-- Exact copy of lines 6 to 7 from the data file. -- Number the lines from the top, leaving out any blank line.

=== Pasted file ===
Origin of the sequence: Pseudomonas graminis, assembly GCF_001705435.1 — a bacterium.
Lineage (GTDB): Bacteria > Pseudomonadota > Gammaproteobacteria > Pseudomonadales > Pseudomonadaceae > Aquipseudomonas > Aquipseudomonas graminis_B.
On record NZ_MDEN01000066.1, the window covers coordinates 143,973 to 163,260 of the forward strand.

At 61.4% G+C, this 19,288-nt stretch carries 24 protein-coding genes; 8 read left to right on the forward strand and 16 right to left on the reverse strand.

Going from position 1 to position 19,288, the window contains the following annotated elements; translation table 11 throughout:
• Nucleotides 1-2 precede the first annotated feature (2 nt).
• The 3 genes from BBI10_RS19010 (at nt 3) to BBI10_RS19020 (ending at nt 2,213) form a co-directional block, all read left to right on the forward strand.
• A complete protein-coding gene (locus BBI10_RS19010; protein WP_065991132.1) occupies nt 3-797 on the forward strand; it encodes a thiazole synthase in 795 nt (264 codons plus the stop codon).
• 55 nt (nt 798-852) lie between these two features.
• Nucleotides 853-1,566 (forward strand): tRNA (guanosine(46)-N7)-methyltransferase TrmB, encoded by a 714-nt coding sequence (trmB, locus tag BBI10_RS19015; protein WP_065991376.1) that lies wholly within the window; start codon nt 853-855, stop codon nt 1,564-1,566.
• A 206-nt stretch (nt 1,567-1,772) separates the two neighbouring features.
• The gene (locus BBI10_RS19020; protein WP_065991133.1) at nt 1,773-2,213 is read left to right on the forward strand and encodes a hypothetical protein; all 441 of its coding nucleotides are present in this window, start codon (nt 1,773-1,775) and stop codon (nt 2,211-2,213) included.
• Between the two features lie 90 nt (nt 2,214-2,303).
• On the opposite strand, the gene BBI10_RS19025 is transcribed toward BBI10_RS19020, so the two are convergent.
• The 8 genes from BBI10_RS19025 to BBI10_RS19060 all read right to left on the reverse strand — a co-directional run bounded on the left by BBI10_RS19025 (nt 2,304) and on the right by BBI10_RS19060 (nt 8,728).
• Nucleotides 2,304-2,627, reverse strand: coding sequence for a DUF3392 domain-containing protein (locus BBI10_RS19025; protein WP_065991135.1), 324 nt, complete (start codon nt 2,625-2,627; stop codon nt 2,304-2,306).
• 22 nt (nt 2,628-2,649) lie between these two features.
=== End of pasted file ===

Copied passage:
• Nucleotides 1-2 precede the first annotated feature (2 nt).
• The 3 genes from BBI10_RS19010 (at nt 3) to BBI10_RS19020 (ending at nt 2,213) form a co-directional block, all read left to right on the forward strand.